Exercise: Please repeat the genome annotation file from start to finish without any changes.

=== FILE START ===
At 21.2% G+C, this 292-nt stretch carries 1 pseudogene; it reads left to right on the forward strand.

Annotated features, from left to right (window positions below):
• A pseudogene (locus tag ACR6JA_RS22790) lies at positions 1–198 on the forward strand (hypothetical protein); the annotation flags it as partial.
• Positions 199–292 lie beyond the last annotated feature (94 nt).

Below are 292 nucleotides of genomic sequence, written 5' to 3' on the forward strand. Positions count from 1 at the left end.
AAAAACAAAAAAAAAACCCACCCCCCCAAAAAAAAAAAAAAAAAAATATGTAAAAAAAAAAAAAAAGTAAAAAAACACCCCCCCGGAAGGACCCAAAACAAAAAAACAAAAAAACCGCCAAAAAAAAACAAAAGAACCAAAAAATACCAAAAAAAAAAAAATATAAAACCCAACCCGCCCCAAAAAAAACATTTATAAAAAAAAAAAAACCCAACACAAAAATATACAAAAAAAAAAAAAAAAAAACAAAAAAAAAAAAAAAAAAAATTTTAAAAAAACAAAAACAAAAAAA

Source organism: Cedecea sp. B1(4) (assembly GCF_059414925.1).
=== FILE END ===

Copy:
At 21.2% G+C, this 292-nt stretch carries 1 pseudogene; it reads left to right on the forward strand.

Annotated features, from left to right (window positions below):
• A pseudogene (locus tag ACR6JA_RS22790) lies at positions 1–198 on the forward strand (hypothetical protein); the annotation flags it as partial.
• Positions 199–292 lie beyond the last annotated feature (94 nt).

Below are 292 nucleotides of genomic sequence, written 5' to 3' on the forward strand. Positions count from 1 at the left end.
AAAAACAAAAAAAAAACCCACCCCCCCAAAAAAAAAAAAAAAAAAATATGTAAAAAAAAAAAAAAAGTAAAAAAACACCCCCCCGGAAGGACCCAAAACAAAAAAACAAAAAAACCGCCAAAAAAAAACAAAAGAACCAAAAAATACCAAAAAAAAAAAAATATAAAACCCAACCCGCCCCAAAAAAAACATTTATAAAAAAAAAAAAACCCAACACAAAAATATACAAAAAAAAAAAAAAAAAAACAAAAAAAAAAAAAAAAAAAATTTTAAAAAAACAAAAACAAAAAAA

Source organism: Cedecea sp. B1(4) (assembly GCF_059414925.1).